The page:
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Shvoong Home>Arts & Humanities>Philosophy>Plato’s letters, V Summary

Plato’s letters, V

Article Summary   by:Ikomak     Original Author: Plato
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© Petrushevski Iliya Plato’s letters, V

As for the third issue of philosophical
interest it is about the status of philological knowledge; the most surprising
part, almost strange to all we find in his books is the attitude he took about
status of philosophical knowledge - very clear and strict claim that he never
wrote anything of his own. This notion previously
expressed in the second letter seems so suspicion to us that one might find it
is not an authentic letter; but the same or similar claims is present in the
seventh letter said in different manner but yet not less explicit, that man of
worth should never put in writing what he consider as a most worth. This is a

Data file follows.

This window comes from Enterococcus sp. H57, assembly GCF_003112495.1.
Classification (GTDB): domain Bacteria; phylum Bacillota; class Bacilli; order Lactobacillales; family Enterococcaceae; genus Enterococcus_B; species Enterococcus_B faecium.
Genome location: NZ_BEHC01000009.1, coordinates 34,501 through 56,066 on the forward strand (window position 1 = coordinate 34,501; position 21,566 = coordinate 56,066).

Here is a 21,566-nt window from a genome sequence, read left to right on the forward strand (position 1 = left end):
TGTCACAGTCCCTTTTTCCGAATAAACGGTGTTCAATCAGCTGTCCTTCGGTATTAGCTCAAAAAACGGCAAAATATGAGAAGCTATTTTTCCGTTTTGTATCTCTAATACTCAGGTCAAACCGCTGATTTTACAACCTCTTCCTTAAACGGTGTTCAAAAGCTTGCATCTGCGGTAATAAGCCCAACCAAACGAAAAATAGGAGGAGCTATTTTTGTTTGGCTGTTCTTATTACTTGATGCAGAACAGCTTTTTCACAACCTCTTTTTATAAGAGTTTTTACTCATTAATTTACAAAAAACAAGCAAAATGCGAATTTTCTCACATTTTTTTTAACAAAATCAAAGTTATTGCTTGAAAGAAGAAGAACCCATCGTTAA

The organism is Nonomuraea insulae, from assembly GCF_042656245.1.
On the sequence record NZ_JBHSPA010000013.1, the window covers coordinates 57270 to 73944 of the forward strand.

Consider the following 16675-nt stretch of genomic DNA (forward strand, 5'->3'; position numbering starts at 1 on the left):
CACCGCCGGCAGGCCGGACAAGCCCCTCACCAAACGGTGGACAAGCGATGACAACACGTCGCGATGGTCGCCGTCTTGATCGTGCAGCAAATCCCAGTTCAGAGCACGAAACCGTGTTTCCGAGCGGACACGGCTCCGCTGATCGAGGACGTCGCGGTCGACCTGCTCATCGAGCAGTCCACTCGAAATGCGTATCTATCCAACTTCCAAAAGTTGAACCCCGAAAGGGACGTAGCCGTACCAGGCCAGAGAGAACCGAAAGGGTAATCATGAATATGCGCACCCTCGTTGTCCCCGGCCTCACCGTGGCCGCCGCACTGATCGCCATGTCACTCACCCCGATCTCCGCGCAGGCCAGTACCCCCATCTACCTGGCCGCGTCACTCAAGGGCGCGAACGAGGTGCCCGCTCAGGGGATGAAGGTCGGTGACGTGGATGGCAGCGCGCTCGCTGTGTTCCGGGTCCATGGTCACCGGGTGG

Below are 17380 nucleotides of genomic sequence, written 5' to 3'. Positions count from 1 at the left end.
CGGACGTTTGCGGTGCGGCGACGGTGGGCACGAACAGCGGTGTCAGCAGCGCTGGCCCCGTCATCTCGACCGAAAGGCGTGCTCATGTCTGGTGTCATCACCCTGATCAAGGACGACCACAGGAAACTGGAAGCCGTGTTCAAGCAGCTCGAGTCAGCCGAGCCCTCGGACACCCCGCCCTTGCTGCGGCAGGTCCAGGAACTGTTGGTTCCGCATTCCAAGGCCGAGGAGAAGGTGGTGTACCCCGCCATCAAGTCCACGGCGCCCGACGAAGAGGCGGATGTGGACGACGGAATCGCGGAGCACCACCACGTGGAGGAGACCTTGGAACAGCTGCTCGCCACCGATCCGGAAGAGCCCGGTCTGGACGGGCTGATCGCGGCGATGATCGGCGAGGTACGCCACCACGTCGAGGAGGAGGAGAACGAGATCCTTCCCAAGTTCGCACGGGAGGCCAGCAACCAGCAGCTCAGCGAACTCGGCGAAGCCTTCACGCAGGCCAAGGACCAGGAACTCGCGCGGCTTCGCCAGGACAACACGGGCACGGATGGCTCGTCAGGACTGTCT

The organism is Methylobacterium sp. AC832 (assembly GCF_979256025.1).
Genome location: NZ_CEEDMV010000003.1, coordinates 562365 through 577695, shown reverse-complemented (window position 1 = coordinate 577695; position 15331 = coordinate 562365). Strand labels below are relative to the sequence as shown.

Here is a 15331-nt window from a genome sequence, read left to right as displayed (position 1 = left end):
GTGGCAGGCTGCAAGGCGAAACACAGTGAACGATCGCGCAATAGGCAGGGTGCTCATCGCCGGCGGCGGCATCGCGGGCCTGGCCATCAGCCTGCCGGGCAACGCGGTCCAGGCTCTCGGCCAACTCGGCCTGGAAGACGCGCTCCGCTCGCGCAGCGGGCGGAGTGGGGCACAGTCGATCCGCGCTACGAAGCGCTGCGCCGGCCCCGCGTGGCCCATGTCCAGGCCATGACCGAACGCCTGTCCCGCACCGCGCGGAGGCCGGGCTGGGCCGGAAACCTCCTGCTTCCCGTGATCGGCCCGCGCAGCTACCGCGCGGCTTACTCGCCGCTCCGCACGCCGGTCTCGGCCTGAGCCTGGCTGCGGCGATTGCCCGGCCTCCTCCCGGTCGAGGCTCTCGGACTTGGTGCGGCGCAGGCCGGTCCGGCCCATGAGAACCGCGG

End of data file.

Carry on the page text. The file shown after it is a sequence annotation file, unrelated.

highly controversial statement and puts all of his writings in doubt, but yet
it seems there might be some internal, hidden motives: the whole knowledge that
was existing all around the ancient Hellenic world was full of esoteric
knowledge - there was no such thing as a public teaching among the Chaldeans
which stood at high respect among older philosophers, among the Egyptians he
visited and where he was thought by the Egyptian priests; also his distant
predecessor Pythagoras took the esotericism as a first and most significant
rule of transfer of teaching. So in all it seems that it is most reliable that
Plato just continued this tradition speaking in a metaphoric way. But yet the plentitude of works he had wrote
leaves us little space for taking that suspicion sustainable - that in no
writing of his he told nothing but the other’s opinions. Maybe he didn’t tell
as the most intimate he thought, as he was willing often to illustrate in his
letter about seriousness and truthfulness of anyone’s writing.

It seems that in a long time history of
Platonism and idealism the hidden and mystical has been the most neglected
aspect of that teaching, but yet had never stopped to inspire even till the
begging of the XX th century - as British philosopher and idealist Mc Tagart
said in his final words of commentaries on Hegel’s logic that philosophy must
be mystical not indeed in its methods but in its outcomes.
Published: July 23, 2007   
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